Home Forums Travel and Holidays The Charabang Hits the Road – a Mid-Lockdown Staycation

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    Lucy Grant

    By Kieran Fitzgerald

    In the Summer of 2020, slap bang in the middle of the Covid pandemic, I took receipt of an adapted Volkswagen Caravelle, which I christened the Charabang. It came complete with loading ramp and docking bay for the wheelchair which meant that I could drive or swap over and be the passenger as needs arose. With my good friend David doubling as driver, carer, navigator and joint tour guide, we loaded enough spinal injury-related toiletries to last a lifetime and hit the road. After months and months of lockdown it was a good feeling to be out in the countryside for a change. We had one appointment- a wedding on Bere Island, County Cork. We decided to make a road trip that would take us from one end of the country to the other. On one point we were very lucky: the weather was gorgeous.

    Our first port of call in Co Cork was to visit the shrine of St Gobnait in Ballyvourney. We had come across the shrine years before, pre my accident, when we were doing a long hike through the country. Whether you’re of a religious persuasion or not, the ancient feeling of the shrine is inspiring. The parish priest brought out the mediaeval carving of the Saint and allowed us to ‘take her measure.’ That is where people wrap a piece of material around the statue and then keep the piece of fabric as a protective charm for the year. We hung the ribbon on the keys to the Charabang where it remains.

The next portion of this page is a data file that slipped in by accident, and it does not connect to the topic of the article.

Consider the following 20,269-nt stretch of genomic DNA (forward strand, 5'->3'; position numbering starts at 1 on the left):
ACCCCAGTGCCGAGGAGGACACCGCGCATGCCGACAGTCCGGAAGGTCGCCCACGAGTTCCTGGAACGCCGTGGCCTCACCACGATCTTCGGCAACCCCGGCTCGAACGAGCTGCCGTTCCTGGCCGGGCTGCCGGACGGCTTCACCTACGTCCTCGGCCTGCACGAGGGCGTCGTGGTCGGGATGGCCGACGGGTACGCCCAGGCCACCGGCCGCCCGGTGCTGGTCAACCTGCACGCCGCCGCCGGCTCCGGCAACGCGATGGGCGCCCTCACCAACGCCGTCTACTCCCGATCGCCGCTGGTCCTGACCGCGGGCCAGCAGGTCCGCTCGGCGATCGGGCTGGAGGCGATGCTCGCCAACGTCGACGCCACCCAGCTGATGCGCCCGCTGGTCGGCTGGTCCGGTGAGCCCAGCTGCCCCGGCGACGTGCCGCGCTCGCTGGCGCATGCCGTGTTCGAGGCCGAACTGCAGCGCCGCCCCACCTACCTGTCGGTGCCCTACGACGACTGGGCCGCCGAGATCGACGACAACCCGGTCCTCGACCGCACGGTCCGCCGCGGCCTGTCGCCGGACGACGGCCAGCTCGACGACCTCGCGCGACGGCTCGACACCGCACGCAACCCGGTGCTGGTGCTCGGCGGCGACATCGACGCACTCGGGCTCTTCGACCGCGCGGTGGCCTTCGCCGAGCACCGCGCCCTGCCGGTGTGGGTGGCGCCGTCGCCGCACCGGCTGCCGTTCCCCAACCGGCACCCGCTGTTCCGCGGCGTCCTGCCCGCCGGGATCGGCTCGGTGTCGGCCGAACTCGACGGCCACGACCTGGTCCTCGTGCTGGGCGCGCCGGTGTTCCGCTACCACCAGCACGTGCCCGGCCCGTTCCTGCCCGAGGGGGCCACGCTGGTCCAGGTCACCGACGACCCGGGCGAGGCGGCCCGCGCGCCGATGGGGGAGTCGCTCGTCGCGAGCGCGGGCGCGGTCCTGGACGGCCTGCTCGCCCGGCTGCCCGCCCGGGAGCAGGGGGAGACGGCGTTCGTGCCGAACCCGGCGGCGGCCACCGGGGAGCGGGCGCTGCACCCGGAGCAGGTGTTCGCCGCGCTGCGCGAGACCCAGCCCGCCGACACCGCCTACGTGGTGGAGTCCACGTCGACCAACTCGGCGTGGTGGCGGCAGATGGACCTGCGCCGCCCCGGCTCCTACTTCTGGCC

The Bere Island wedding was a very jolly affair. There was accessible accommodation in the village and there is something special about the feeling of being on an island. To say everybody knows and is related to everybody is an understatement! Rather than go straight home, we decided to visit Béal na mBláth, where Michael Collins was shot during the Civil War. By coincidence, it was the day after the annual commemoration. The Defence Forces had stationed some officers there and one explained the whole layout of the ambush from a military perspective. It’s that kind of friendly informality that brings tourists back to Ireland. We also went to another famous ambush- Kilmichael. In 1920, the IRA ambushed a British army column and 17 British soldiers and three IRA men died.  While Béal na mBláth is not really accessible, Kilmichael is well provided for with tar macadam paths through the ambush site and good signage explaining how the events unfolded.

    It wasn’t all plain sailing. It was my first time in five years in a vehicle that wasn’t a taxi. I have to admit I was a shocking passenger, taking fright at every bend and pothole. It resulted in David, on some back road of County Cork, jamming on the brakes and announcing that henceforth he would adjust his driving if there was a medical emergency but otherwise, I was to shut up!

    We detoured to Dublin for one overnight. There we collected fresh supplies, a hoist and turning mattress and away with us to the Inishowen Peninsula, to join family and friends in the Welcome House in Culdaff. I use a powerchair normally but we brought the manual chair which made getting onto beaches and old archaeological sites easier. There is much to explore and do in Inishowen. The highlights for us included visiting the famous hill-fort Grianán of Aileach- a hairy drive for a newcomer in an adapted vehicle, but worth it for a view that takes in mountains, rolling countryside, beaches and sea. We took a day trip to the deserted island of Inishtrahull. That was a magical day, looking at the deserted village with its national school and, further on, the old headstones in the island cemetery. Mind you, getting on and off the island on a small boat was not for the faint of heart.

    After a week of jaunting around by day and carousing by night, we headed home where I took to the bed and slept for two whole days. Staycationing is tiring work.




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